Early in my career, I was introduced to oral appliances for treating OSA. While I was doing my residency in the Army, we saw patients with sleep disorders who couldn’t pass their flight physicals. Pilots were desperate for an alternative to CPAP because CPAP would ground them. Today, in my adult restorative practice, it’s clear that many patients benefit from an integrated approach to their oral health care and OSA therapy.
I started my private practice in Charleston, SC, in 2005. I was working with occlusal disorder and facial pain patients and several of them were non-compliant CPAP patients. One day, I was thumbing through my mail and noticed Dr. Henry Gremillion would be speaking at the Hinman Meeting on the connection between bruxism and sleep apnea. After hearing his presentation and reading the recommended literature, I thought sleep-disordered breathing may be at the root of many of my patients’ parafunction, evidenced by their persistent symptoms and the wear on their occlusal appliances. And it was this same population of patients who needed significant reconstructive restorative dentistry.
At the time, the American Academy of Dental Sleep Medicine was the only place where dental sleep medicine courses were available. So, I started with its introductory courses. It was clear that integrating dental sleep medicine into my practice protocols and educating my team and patients would take deliberate effort. There were questions I would have to address:
- How much time would I need to invest in training for myself and my team?
- How should I work sleep patients into my schedule?
- Which of the 32 FDA-approved appliances should I use? (Now, there are several hundred to choose from.)
- Should I invest in special software?
- Which medical providers could I work with, and how?
- How would I manage referrals?
My partner advised me to develop a vision and framework for my practice that would allow me to guide my team and focus my energies. I knew I would not be able to compete with others who were treating only sleep apnea patients. I decided that developing relationships with my patients would be as important for sleep dentistry as it is for restorative dentistry. And because I would also be dedicated to restorative dentistry, I would need to efficiently use my time to develop a niche practice in both restorative dentistry and dental sleep medicine.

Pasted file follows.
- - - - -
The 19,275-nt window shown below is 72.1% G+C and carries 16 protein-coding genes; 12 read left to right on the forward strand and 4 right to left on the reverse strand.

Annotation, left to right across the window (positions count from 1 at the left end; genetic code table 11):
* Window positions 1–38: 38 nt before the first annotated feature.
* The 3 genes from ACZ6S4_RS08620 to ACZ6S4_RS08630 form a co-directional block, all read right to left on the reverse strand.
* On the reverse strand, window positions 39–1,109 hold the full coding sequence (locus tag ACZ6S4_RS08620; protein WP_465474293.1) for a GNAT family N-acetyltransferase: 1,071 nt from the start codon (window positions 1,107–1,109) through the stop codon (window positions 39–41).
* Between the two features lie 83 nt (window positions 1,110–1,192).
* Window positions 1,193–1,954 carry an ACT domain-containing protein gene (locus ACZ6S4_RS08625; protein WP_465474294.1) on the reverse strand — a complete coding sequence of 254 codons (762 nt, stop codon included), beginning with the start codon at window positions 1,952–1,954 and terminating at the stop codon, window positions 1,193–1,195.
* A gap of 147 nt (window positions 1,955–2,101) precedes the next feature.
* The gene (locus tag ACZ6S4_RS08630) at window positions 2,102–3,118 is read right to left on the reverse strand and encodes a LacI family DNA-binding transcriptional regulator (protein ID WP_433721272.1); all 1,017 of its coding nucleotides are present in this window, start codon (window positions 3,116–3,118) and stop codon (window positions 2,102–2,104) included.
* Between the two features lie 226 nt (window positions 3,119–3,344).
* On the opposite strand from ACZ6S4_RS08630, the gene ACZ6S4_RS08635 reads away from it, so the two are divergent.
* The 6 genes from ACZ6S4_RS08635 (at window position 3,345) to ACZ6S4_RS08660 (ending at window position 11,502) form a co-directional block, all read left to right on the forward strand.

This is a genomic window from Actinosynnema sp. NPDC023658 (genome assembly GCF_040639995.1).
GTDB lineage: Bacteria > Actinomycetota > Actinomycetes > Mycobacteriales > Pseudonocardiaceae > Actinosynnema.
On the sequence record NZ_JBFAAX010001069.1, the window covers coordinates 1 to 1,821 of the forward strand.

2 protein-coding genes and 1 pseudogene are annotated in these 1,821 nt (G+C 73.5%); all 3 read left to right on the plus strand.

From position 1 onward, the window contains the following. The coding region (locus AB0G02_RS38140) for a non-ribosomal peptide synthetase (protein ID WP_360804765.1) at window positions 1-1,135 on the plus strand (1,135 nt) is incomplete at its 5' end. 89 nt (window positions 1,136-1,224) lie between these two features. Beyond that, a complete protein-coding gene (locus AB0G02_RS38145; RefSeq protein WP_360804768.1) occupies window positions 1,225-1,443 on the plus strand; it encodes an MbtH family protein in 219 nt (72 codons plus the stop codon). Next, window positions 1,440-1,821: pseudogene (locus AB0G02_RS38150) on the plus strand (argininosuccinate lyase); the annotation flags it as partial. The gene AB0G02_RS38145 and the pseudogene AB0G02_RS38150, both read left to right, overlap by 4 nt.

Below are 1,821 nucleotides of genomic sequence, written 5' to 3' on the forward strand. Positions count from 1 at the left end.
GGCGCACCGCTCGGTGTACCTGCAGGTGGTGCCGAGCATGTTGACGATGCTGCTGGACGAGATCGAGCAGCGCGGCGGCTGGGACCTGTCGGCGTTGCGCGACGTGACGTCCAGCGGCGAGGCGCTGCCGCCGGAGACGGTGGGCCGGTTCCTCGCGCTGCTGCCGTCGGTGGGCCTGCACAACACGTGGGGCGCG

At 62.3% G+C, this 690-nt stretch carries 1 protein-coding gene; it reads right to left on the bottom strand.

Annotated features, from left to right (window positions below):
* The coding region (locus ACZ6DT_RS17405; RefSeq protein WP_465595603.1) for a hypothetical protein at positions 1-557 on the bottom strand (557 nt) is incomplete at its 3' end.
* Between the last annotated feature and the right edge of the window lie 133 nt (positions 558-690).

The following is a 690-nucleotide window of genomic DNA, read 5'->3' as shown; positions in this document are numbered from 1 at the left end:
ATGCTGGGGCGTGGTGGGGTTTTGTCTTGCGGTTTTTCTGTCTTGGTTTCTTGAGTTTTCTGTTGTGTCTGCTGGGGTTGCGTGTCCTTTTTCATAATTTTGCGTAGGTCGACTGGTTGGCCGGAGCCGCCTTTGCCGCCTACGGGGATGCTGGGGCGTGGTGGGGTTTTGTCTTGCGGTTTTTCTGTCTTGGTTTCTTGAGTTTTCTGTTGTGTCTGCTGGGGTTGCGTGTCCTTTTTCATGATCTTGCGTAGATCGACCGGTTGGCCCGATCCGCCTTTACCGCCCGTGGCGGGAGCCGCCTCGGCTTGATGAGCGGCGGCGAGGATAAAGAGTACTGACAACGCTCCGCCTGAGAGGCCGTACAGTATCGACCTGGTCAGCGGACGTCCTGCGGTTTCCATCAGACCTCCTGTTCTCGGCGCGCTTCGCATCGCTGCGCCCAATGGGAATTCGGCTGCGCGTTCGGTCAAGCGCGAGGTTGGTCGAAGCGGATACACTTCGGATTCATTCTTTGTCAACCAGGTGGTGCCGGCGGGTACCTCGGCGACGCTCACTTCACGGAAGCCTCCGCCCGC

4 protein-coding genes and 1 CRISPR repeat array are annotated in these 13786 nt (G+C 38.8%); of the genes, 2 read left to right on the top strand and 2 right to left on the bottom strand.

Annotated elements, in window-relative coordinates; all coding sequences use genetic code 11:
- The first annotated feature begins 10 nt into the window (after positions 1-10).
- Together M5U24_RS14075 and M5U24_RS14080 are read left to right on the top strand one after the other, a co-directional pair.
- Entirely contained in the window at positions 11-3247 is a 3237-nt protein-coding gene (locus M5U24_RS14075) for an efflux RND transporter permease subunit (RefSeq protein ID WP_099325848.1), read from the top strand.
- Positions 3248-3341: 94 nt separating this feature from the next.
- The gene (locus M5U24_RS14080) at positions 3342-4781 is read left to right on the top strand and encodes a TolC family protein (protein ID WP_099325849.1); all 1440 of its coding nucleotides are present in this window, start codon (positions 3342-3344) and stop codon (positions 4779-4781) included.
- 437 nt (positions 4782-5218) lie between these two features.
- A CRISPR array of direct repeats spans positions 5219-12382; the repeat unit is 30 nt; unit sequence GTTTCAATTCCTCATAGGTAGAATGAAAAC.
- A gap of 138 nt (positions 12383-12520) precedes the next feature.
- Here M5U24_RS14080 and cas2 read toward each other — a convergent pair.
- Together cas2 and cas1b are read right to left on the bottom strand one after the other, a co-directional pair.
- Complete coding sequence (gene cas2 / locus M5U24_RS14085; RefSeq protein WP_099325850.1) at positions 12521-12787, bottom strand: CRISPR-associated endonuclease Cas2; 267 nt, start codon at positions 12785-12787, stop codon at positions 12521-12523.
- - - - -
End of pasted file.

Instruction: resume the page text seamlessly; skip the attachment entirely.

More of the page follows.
With intentional forethought, my team learned how to screen interested patients and prequalify them for a comprehensive dental sleep medicine examination and consultation. I developed key people on my team to answer questions, gather the necessary information, and do preliminary work with incoming new sleep medicine patients. This preliminary work is much the same as that done by dental assistants in a restorative practice…reviewing the patient’s medical and dental history and taking digital impressions and X-rays.
When a comprehensive restorative patient comes to my practice, I do a 90-minute co-discovery examination, including sleep apnea screening. Then I take time in my lab doing diagnostic work with mounted models and plan treatment based on the radiographs, photographs, and other records we took during the comprehensive exam. The patient then returns for a consultation. If it is a complex restorative case, I spend time going over the treatment options, answering the patient’s questions, and developing my relationship with the patient. At this point, the patient is often ready to select treatment, and we move ahead with dental treatments. If the patient has the signs and symptoms of OSA, time is spent discussing the oral and systemic health benefits of having a sleep study and prescribed therapy. I refer my patient to sleep specialists I have developed a relationship with and know will provide a thorough evaluation. These specialists continue the OSA conversation and order a polysomnogram (sleep study) if deemed appropriate.
When a patient is referred to me by a physician to provide an oral appliance to replace CPAP or to be used in combination with CPAP, my comprehensive examination is a little different—with adaptations for medical documentation, but it is still 90 minutes. I have found that dental sleep medicine patients referred for sleep apnea treatment can usually be processed through their examination and treatment consultation in a single two-hour appointment. How I schedule my patients and the protocols I use will be discussed in future parts of this series.